EASTON — A group of state and national environmental groups are pushing U.S. Sen. Barbara Mikulski, D-Md., to remove language she introduced in a Senate report on a defense appropriations bill that could kill a wind energy project in Somerset County.
“Any further delay will, in fact, terminate the development of that wind farm and much more will be lost economically and environmentally in the process,” said Mike Tidwell, director of the Chesapeake Climate Action Network — one of the 21 groups that signed a letter sent to Mikulski calling her to withdraw the language.
The language, if included in the appropriations bill, would bar the U.S. Navy from striking a deal with developer Pioneer Green Energy LLC, or any wind project, until a Massachusetts Institute of Technology study is completed.
The proposed 150-megawatt wind energy farm, being called the Great Bay Wind project, could interfere with Navy’s radar testing across the Chesapeake Bay at Patuxent River Naval Air Station in St. Mary’s County.
“I look forward to receiving the letter and will review it closely when I do,” Mikulski said in a statement. “I have been supportive of developing alternative energy sources. However, the Navy has commissioned a $2 million MIT study to make sure PAX’s test range is not disrupted. The study should be completed before next steps are taken. Better safe than sorry.”
Paul Harris, lead developer on the Great Bay Wind Project at Pioneer Green Energy, said the language, which is currently non-binding, will send a “chilling effect” to the Navy and the Department of Defense and “really can impact our negotiations with them” and further slow down the process of getting the project built.
The first phase of the MIT study looked at wind turbines taller than 600 feet. Harris said the first phase of an MIT study deemed that turning off the wind turbines when the Navy is conducting radar testing would alleviate the problem.
However, the second phase of the MIT study is underway to look at the effects of the turbines shorter than 600 feet and what could be done to mitigate them. It is planned for completion by April 2015.
But, deadlines loom.
Harris said there’s a timeline in which the project must hook up to the Pennsylvania, New Jersey and Maryland power grid connection, and a further delay of the project would stress that timeline.
Also, he said the project is relying on production tax credits to make the energy cheaper per kilowatt produced, and that tax credit’s expiration is approaching.
“If the project is not under construction and completed construction by the end of 2015, we would not qualify for those tax credits,” Harris said, adding the project might not be able to continue if those tax credits are lost.
The project was under fire in the Maryland General Assembly earlier this year.
A bill was passed that would have delayed the project until the MIT study was complete. U.S. House Minority Whip Rep. Steny Hoyer, D-Md.-5th, testified in favor of the bill before it was passed by state lawmakers.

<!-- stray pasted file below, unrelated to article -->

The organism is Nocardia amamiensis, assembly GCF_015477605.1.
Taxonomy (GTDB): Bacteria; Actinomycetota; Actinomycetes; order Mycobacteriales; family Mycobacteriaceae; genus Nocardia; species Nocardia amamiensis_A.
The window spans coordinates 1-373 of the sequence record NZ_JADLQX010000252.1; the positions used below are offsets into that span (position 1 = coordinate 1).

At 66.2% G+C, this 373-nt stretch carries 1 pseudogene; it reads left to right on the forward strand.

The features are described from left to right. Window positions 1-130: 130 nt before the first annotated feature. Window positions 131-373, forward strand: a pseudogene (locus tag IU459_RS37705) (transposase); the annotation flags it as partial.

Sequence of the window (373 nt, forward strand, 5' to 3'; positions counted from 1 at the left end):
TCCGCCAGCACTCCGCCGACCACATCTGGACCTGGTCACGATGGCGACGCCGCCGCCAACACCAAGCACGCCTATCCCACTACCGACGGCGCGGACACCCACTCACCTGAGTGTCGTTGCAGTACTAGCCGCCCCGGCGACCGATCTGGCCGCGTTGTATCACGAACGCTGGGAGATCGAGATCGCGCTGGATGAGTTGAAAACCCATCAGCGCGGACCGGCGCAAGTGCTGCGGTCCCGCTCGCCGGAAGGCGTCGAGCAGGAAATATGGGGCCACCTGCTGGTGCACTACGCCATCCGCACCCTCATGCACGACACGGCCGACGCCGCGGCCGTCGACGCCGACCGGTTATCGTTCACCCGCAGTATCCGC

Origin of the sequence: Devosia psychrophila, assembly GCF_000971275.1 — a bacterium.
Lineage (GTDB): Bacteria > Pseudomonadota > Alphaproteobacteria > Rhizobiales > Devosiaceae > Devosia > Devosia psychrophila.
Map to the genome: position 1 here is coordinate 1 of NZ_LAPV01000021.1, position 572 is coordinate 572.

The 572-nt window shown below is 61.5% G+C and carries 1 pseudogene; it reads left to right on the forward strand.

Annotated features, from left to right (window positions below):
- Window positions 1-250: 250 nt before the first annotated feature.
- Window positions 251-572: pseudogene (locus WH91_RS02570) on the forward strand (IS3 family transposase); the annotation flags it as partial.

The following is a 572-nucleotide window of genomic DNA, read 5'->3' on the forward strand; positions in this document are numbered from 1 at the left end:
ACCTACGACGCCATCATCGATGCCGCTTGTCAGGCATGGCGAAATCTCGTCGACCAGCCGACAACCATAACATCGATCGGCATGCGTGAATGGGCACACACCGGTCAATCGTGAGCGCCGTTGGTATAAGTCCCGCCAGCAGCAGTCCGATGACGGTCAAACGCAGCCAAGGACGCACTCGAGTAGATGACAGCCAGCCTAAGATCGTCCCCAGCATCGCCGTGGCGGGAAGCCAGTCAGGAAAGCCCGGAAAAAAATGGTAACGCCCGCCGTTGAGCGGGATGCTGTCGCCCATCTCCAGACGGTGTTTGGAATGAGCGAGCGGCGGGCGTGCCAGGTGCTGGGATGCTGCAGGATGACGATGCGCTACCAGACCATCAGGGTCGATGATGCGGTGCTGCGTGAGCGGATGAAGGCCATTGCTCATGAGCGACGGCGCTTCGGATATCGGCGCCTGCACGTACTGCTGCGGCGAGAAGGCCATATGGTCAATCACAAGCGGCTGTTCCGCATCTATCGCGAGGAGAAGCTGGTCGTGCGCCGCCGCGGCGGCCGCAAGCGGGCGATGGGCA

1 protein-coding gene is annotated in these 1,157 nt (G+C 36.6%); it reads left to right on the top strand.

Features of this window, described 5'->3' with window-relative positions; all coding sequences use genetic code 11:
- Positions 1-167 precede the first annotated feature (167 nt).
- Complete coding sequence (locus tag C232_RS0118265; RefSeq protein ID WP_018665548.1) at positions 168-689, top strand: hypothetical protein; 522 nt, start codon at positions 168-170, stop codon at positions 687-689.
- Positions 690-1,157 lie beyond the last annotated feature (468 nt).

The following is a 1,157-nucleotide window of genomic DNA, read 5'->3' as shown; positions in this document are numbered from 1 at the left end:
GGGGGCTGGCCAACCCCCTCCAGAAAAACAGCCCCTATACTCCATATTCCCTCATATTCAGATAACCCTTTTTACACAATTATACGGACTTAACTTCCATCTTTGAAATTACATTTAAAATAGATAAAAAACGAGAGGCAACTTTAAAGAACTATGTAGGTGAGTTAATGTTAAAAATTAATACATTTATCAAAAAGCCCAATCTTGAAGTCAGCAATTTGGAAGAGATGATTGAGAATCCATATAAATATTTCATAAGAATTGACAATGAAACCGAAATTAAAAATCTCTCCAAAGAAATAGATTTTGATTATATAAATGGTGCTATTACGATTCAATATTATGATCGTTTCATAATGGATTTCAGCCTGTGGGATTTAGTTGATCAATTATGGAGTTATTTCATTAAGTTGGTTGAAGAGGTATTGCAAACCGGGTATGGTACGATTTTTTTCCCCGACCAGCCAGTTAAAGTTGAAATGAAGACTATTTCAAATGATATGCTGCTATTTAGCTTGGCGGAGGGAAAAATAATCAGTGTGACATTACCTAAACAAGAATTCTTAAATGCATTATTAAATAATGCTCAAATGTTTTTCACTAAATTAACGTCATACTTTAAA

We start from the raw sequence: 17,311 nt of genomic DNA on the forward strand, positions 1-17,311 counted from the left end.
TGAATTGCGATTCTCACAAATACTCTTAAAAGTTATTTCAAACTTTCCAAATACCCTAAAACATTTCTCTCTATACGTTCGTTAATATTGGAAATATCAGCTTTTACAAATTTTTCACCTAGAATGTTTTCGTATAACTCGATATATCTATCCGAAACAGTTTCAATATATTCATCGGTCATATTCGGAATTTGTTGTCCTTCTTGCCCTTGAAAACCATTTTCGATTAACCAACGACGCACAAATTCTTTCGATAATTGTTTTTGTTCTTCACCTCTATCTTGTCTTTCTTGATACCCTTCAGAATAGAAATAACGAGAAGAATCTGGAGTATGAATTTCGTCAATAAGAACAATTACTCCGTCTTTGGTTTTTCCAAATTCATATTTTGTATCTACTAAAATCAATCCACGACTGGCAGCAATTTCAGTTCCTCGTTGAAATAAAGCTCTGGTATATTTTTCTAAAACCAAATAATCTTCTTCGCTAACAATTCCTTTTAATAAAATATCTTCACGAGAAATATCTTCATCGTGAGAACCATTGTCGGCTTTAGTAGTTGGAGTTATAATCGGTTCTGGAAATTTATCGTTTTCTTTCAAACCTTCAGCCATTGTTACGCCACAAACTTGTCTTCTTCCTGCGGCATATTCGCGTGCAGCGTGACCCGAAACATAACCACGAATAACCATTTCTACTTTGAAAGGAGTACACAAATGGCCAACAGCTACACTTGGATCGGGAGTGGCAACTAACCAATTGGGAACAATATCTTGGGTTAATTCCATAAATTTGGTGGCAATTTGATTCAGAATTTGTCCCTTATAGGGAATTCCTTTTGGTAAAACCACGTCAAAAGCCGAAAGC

But the Maryland bill was vetoed by Gov. Martin O’Malley, who said that environmental and climate change concerns were of a greater importance.
Harris said Pioneer Green Energy has already spent between $3 million and $4 million in private funds on this project, which plans to bring 25 wind turbines in the first stage to Somerset County — the poorest county in the state.
With a total cost of $200 million, Harris referred to a 2012 study that suggested the project would bring 500 construction jobs to the Eastern Shore’s three lower counties of Somerset, Wicomico and Worcester counties.
But, the real long term benefit is in tax revenues, Harris said.
“Property taxes would accumulate to about $44 million in revenues for the life of the project,” he said, adding it would bring just more than $2 million on a yearly basis to Somerset County and account for about 10 percent of the county’s property tax revenues.
There are even benefits for those on whose land the project would be built, like Mary Ann Peterman’s farm in Somerset County.
“I’m very disappointed in Sen. Mikulski’s decision to support the special interest of the defense industry over the protection of our environment, family farming and a once in a lifetime chance for significant development in Somerset County,” Peterman said.
Peterman said the potential earnings from the project would help her family, and other farms in the county, “and the tax revenue for this project would be an enormous benefit for our county.”
Sen. Jim Mathais, D-38-Lower Shore, is on board in urging Mikulski to remove the language from the Senate report.
He said he’s working with Mikulski and U.S. Sen. Ben Cardin, D-Md., to find a way to remedy the production tax credit situation.
“We’re looking to find ways to make certain that Great Bay Wind and Pioneer Green can go forward,” Mathais said.
Mathais said it’s important to make sure Pioneer Green Energy is confident to move forward with the project and that the money already spent, and that will be spent on it in the future, isn’t wasted.
He said it’s also important to show to possible future companies looking to capitalize on wind energy on the Eastern Shore that the government is open to working with them if they follow all the rules, like Pioneer Green Energy has.
Harris said that Pioneer Green Energy officials testified during the Maryland legislative session on the bill that would have delayed the project, saying it would be hard to legitimize continuing to move forward with the project in a state where it wasn’t clear if the investment is wanted. The same goes for the language Mikulski added in the Senate report, if it eventually gets voted into the defense appropriations bill, he said.
The language was approved by the Senate Appropriations Committee and now moves to the Senate floor for a vote, but the vote hasn’t been scheduled yet.
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